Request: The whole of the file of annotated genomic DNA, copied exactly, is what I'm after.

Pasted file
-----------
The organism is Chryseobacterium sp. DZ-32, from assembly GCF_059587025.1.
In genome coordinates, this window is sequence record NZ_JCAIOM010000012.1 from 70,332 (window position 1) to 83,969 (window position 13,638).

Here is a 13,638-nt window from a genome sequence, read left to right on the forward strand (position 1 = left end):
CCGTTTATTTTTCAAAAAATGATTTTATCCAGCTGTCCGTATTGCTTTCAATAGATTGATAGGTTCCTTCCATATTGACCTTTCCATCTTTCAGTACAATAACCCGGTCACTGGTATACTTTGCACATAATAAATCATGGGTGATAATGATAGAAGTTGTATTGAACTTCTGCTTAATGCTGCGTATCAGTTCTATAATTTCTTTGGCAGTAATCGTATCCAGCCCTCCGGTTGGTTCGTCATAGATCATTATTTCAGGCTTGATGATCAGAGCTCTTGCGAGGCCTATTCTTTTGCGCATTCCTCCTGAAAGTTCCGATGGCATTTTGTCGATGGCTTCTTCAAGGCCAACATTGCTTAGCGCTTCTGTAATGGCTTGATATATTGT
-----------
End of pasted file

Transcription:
The organism is Chryseobacterium sp. DZ-32, from assembly GCF_059587025.1.
In genome coordinates, this window is sequence record NZ_JCAIOM010000012.1 from 70,332 (window position 1) to 83,969 (window position 13,638).

Here is a 13,638-nt window from a genome sequence, read left to right on the forward strand (position 1 = left end):
CCGTTTATTTTTCAAAAAATGATTTTATCCAGCTGTCCGTATTGCTTTCAATAGATTGATAGGTTCCTTCCATATTGACCTTTCCATCTTTCAGTACAATAACCCGGTCACTGGTATACTTTGCACATAATAAATCATGGGTGATAATGATAGAAGTTGTATTGAACTTCTGCTTAATGCTGCGTATCAGTTCTATAATTTCTTTGGCAGTAATCGTATCCAGCCCTCCGGTTGGTTCGTCATAGATCATTATTTCAGGCTTGATGATCAGAGCTCTTGCGAGGCCTATTCTTTTGCGCATTCCTCCTGAAAGTTCCGATGGCATTTTGTCGATGGCTTCTTCAAGGCCAACATTGCTTAGCGCTTCTGTAATGGCTTGATATATTGT